The incoming Director of Representation, Teddy Woodhouse, will pursue a series of initiatives to tackle mental health issues at St Andrews. The announcement comes as the National Union of Students released figures that show the extent of the problem at universities across the UK.
Of 1,200 higher education students surveyed across the UK, 20 per cent consider themselves to have a mental health problem, while 13 per cent have suicidal thoughts.
The survey also revealed that 92 per cent of respondents identified as having had feeling of mental distress, which often included feeling down, stressed and demotivated. On average, respondents who experienced feelings of mental distress experienced them once a month or more (74 per cent), and almost one third suffered mental distress every week.
The main causes of the distress were found to be coursework for 65 per cent of respondents while exams and study were a cause for over half (54 per cent), with almost as many citing financial difficulty (47 per cent).
Woodhouse commented: “These statistics show that our ideas on promoting positive student mental health aren’t just a side project in addition to the rest of our work: every student has a stake in this issue. We all have mental health, and we can all afford to do a little more talking about it.”
Paul Farmer, chief executive of the mental health charity Mind, said: “This new research demonstrates the scale of mental health problems among students. We are particularly concerned that more than 1 in 10 students surveyed had experienced suicidal thoughts during the time they’ve spent at their current place of study. Despite the high prevalence of mental health problems and stress among students, many people are not seeking help, perhaps because of the stigma that can surround mental health problems.”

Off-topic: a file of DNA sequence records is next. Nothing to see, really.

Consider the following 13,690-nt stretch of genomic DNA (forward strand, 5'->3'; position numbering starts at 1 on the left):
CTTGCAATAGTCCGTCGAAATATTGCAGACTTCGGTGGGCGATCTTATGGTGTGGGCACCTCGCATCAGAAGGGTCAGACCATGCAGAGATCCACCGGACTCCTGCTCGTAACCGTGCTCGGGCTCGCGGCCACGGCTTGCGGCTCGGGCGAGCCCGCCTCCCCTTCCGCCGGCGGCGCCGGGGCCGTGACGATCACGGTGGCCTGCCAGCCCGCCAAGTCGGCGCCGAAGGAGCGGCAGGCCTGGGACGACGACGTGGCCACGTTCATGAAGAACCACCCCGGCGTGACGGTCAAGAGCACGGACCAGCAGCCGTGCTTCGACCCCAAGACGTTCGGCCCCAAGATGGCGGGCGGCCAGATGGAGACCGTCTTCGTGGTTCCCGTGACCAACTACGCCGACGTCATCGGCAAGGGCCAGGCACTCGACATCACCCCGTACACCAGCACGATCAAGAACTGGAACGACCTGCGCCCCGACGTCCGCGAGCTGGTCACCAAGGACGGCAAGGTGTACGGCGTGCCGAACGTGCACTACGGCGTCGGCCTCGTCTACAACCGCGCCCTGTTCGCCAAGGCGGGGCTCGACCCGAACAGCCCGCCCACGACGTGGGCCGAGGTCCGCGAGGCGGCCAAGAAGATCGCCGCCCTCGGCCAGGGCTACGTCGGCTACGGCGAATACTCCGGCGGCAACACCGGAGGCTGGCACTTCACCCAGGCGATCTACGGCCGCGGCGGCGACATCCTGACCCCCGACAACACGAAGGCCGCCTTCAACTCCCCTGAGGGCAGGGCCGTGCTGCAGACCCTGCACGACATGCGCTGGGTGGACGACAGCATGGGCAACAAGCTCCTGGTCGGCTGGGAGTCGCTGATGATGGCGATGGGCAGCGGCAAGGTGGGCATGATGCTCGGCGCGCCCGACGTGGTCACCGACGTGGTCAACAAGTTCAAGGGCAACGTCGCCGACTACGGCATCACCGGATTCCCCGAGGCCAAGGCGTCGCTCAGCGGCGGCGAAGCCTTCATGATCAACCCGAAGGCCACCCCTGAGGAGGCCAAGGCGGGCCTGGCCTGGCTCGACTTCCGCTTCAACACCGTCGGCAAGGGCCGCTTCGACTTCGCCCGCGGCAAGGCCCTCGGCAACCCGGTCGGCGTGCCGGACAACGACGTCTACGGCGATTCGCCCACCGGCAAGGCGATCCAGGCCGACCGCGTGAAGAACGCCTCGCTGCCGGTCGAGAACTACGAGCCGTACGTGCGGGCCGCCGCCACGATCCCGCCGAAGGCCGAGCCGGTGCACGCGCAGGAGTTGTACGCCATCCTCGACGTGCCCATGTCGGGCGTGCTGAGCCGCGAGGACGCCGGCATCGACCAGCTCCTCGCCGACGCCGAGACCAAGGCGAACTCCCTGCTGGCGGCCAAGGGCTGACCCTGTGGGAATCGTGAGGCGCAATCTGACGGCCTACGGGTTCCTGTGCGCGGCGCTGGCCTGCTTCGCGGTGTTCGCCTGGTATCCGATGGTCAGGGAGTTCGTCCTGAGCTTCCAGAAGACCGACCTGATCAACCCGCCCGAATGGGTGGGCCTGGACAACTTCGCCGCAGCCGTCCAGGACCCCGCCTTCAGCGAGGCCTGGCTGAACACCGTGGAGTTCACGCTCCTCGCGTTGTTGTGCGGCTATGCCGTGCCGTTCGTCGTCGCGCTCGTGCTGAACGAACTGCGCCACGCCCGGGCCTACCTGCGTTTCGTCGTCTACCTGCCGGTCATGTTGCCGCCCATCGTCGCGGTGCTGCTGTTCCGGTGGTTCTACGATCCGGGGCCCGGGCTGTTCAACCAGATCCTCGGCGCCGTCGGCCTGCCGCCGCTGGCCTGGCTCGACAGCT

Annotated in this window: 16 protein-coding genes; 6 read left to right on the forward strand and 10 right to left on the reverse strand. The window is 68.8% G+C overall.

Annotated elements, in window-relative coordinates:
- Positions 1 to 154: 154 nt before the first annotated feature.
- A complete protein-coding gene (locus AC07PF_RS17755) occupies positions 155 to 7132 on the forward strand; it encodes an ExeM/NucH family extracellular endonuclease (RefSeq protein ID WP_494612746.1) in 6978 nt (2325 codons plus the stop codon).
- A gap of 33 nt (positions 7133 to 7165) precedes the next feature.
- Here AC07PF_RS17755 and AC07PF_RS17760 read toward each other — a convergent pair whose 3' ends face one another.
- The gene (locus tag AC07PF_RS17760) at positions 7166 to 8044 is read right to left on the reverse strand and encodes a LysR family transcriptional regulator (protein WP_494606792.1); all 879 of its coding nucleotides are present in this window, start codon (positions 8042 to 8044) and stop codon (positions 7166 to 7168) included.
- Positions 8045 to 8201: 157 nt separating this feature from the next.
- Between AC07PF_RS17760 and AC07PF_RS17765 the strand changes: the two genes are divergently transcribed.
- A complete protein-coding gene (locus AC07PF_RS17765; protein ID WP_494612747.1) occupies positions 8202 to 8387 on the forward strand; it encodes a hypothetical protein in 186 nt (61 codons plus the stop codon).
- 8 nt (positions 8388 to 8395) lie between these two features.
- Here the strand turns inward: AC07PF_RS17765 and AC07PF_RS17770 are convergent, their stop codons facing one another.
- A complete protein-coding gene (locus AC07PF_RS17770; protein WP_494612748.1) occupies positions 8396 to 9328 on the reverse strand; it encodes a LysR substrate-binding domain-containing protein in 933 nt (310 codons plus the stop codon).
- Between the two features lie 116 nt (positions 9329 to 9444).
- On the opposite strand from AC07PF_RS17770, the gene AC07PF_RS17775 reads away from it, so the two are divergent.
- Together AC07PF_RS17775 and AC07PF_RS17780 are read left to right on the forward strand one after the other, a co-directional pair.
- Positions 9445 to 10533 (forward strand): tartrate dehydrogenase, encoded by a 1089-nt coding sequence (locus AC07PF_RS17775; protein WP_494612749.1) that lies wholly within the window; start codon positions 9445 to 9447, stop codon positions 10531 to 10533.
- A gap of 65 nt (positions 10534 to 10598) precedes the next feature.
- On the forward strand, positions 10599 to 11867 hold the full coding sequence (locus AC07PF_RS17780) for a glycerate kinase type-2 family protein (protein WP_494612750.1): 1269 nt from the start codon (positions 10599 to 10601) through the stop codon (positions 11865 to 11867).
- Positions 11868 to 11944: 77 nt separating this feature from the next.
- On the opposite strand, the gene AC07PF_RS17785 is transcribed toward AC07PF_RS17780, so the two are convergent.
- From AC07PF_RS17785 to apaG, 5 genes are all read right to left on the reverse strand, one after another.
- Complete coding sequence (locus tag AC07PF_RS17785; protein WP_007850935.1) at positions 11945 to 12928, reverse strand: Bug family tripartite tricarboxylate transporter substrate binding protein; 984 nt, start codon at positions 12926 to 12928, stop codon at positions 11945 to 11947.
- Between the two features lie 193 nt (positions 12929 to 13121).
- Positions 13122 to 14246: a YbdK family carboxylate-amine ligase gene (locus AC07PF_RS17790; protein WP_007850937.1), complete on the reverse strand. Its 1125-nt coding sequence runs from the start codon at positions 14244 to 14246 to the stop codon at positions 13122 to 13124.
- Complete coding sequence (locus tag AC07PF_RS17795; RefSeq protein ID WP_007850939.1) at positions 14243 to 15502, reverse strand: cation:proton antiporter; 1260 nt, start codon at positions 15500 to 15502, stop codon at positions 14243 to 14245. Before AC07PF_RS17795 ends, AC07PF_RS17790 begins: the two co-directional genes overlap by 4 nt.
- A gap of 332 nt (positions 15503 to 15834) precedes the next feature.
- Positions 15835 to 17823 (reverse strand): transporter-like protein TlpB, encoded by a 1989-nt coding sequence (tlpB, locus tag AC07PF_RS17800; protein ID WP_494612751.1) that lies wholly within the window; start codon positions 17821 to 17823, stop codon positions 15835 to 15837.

He continued: “Higher education institutions need to ensure not just that services are in place to support mental well-being, but that they proactively create a culture of openness where students feel able to talk about their mental health and are aware of the support that’s available. Opening up to friends and family can help those feeling stressed or anxious, but anyone experiencing suicidal thoughts or consistently feeling down may have an enduring mental health problem, so it’s best they visit their GP. Nobody should suffer alone.”
The incoming sabbatical team have publicised their concern for mental health issues and it was one of Woodhouse’s main policies during his election campaign. He explained that they plan to push for change within the Students’ Association and the University in the coming year. He said: “Mental health is a priority for this year’s sabb team. 3/4 of us signed SRSH’s pledge on mental health and See Me Scotland’s pledge to end the stigma around mental health.
Some of the specific targets we have in the Students’ Association on student mental health are: signing the See Me Scotland pledge; pressuring the University to do the same; working with schools to improve signposting for students with mental health problems that may affect their studies; using more of the Students’ Association’s resources to promote positive student mental health, especially during exam periods; launching the ChangeCamp on Student Welfare; creating a Welfare Subcommittee within the Association and a new SRC Welfare Officer position; adding active listening training for School Presidents; and continuing to bring in as many puppies as possible.”